It is difficult to write about 2020 without including COVID-19, but its long-term impact on anti-financial crime (AFC) is likely less pronounced than other events in the past twelve months. This year saw many transformational developments that are likely to have a lasting impact in the years to come: a drastic escalation of United States economic sanctions programs including those on China, Venezuela, and Iran; updates to international anti-money laundering regulations and advances in cryptocurrency regulations.
Like many others, compliance staff had to adapt to remote work which posed a challenge for some corporate IT systems, especially on-premises ones, and ways of working. For many organizations, this escalated program reviews. For others, compliance staff saw their projects and teams cut as financial institutions and fintechs tightened their budgets as the world adjusted to the new normal. All the while, criminals increased efforts across certain types of financial crime, especially cybercrime, to exploit uncertainty.
As we publish this, the European Union’s Sixth Anti-Money Laundering Directive (6AMLD) is only a few days old, the United States is days if not weeks away from signing the 2021 National Defense Authorization Act (NDAA) which includes critical AML reform efforts, and tensions continue to rise between China and the United States as Asian financial institutions fret over the latest Trump investment ban of “Chinese military companies” that includes some big names like China Mobile and China National Offshore Oil Corporation.
In this review of 2020, we will look at the key developments in financial crime and compliance this year, including sanctions, money laundering, regulations, and innovation.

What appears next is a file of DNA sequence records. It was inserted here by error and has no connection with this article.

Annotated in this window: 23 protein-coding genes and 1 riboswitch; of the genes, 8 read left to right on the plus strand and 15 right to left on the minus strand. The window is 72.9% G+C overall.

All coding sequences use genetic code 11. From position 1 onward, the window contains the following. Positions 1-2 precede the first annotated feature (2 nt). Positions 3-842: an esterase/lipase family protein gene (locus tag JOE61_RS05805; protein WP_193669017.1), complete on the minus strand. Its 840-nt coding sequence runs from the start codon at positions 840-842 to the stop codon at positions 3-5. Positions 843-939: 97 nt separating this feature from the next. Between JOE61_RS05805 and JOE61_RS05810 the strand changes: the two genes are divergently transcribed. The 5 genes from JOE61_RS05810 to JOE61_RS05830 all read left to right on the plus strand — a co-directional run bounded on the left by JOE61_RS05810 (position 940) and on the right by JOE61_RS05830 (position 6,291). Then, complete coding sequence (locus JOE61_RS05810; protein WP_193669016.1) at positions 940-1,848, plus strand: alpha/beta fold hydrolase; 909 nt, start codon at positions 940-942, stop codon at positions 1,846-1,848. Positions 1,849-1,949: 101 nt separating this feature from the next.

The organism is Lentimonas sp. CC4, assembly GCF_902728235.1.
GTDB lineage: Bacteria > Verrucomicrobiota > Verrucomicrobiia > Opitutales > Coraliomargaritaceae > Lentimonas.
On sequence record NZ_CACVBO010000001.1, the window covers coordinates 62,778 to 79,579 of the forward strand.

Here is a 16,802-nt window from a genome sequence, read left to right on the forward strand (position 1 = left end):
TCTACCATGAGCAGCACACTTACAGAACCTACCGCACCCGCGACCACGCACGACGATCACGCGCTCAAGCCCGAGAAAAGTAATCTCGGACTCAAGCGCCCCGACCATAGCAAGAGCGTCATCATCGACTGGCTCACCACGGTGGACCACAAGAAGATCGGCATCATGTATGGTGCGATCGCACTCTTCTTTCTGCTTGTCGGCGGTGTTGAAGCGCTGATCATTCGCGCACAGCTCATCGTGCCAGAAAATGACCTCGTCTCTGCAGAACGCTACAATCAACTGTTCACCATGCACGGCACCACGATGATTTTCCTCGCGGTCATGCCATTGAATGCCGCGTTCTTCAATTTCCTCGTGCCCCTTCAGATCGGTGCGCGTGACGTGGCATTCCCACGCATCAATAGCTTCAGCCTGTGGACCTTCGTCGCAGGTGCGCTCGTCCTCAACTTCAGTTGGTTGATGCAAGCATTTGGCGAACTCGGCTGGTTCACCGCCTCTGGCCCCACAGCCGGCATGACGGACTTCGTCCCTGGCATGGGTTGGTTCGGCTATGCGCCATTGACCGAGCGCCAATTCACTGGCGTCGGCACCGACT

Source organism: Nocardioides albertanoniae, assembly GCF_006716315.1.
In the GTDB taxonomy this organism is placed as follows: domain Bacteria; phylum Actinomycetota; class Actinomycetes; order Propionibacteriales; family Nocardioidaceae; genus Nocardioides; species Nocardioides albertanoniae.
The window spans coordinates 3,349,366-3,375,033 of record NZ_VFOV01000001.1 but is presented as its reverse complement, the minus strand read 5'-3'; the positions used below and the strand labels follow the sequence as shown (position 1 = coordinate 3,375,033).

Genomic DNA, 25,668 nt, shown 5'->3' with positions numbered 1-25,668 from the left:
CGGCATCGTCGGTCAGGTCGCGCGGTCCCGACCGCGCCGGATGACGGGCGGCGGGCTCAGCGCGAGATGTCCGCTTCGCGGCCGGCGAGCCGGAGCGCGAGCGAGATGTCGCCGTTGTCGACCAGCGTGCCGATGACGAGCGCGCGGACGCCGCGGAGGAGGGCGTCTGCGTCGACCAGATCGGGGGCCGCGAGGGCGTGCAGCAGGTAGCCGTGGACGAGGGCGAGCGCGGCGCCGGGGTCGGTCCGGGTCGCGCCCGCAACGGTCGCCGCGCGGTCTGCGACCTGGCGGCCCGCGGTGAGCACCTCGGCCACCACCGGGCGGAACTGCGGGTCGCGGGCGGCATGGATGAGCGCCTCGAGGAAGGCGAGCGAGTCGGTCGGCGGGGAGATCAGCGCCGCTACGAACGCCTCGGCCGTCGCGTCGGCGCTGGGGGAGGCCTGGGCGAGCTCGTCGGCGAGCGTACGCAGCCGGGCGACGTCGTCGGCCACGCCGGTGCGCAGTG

Excerpt from our 2020 Highlights: AML & Anti-Financial Crime
The United States & China
In 2020, the relationship between the United States and China hit new lows against the backdrop of an intensifying trade war and geopolitical competition between the two countries. The United States has taken several measures over the course of the year to confront alleged human rights abuses in the Xinjiang Uyghur Autonomous Region (XUAR), China’s crackdown on ongoing protests in Hong Kong, and the enforcement of the controversial national security law imposed on Hong Kong.
In June, President Trump authorized the Uyghur Human Rights Policy Act which condemns Chinese government policies in the XUAR and requires the imposition of blocking sanctions and visa bans on government officials identified by the United States Government as having involved in violations of human rights in the region. A month later in July, President Trump signed the Hong Kong Autonomy Act.
OFAC has also been particularly active, repeatedly designating entities and officials under the Magnitsky Act, as well as most notably adding Hong Kong Chief Executive Carrie Lam to its SDN List in July. China has responded with “corresponding sanctions” in a tit-for-tat manner that has targeted American officials including Senators Marco Rubio, Ted Cruz, Tom Cotton, and Pat Toomey — all of whom have been critical of China’s actions vis-à-vis Hong Kong. While these sanctions on China’s part have largely been described as “symbolic” thus far, it appears indicative more retaliatory actions from China are ahead.